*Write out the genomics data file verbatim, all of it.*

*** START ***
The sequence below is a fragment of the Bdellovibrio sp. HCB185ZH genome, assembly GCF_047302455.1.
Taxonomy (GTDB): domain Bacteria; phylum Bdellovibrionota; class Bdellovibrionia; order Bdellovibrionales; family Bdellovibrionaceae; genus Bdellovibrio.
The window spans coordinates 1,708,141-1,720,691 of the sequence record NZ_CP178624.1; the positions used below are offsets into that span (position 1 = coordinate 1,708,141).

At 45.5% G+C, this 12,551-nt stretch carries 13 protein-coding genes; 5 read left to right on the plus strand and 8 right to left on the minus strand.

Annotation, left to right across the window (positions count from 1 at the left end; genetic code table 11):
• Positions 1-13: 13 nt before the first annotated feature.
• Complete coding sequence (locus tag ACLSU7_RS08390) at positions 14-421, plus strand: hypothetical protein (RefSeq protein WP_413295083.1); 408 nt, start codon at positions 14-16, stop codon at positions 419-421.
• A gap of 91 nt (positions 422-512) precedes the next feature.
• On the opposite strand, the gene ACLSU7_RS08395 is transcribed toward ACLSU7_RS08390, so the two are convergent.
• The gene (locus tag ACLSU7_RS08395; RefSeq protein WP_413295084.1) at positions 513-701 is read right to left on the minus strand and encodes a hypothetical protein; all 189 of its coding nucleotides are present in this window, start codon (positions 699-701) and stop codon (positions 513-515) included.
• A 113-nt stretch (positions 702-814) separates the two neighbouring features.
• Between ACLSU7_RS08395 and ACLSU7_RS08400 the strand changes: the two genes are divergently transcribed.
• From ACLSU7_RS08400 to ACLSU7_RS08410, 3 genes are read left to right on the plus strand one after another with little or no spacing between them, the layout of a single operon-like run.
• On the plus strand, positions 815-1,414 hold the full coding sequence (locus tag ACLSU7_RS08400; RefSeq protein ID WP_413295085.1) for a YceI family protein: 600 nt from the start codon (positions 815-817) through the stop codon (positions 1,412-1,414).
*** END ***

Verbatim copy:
The sequence below is a fragment of the Bdellovibrio sp. HCB185ZH genome, assembly GCF_047302455.1.
Taxonomy (GTDB): domain Bacteria; phylum Bdellovibrionota; class Bdellovibrionia; order Bdellovibrionales; family Bdellovibrionaceae; genus Bdellovibrio.
The window spans coordinates 1,708,141-1,720,691 of the sequence record NZ_CP178624.1; the positions used below are offsets into that span (position 1 = coordinate 1,708,141).

At 45.5% G+C, this 12,551-nt stretch carries 13 protein-coding genes; 5 read left to right on the plus strand and 8 right to left on the minus strand.

Annotation, left to right across the window (positions count from 1 at the left end; genetic code table 11):
• Positions 1-13: 13 nt before the first annotated feature.
• Complete coding sequence (locus tag ACLSU7_RS08390) at positions 14-421, plus strand: hypothetical protein (RefSeq protein WP_413295083.1); 408 nt, start codon at positions 14-16, stop codon at positions 419-421.
• A gap of 91 nt (positions 422-512) precedes the next feature.
• On the opposite strand, the gene ACLSU7_RS08395 is transcribed toward ACLSU7_RS08390, so the two are convergent.
• The gene (locus tag ACLSU7_RS08395; RefSeq protein WP_413295084.1) at positions 513-701 is read right to left on the minus strand and encodes a hypothetical protein; all 189 of its coding nucleotides are present in this window, start codon (positions 699-701) and stop codon (positions 513-515) included.
• A 113-nt stretch (positions 702-814) separates the two neighbouring features.
• Between ACLSU7_RS08395 and ACLSU7_RS08400 the strand changes: the two genes are divergently transcribed.
• From ACLSU7_RS08400 to ACLSU7_RS08410, 3 genes are read left to right on the plus strand one after another with little or no spacing between them, the layout of a single operon-like run.
• On the plus strand, positions 815-1,414 hold the full coding sequence (locus tag ACLSU7_RS08400; RefSeq protein ID WP_413295085.1) for a YceI family protein: 600 nt from the start codon (positions 815-817) through the stop codon (positions 1,412-1,414).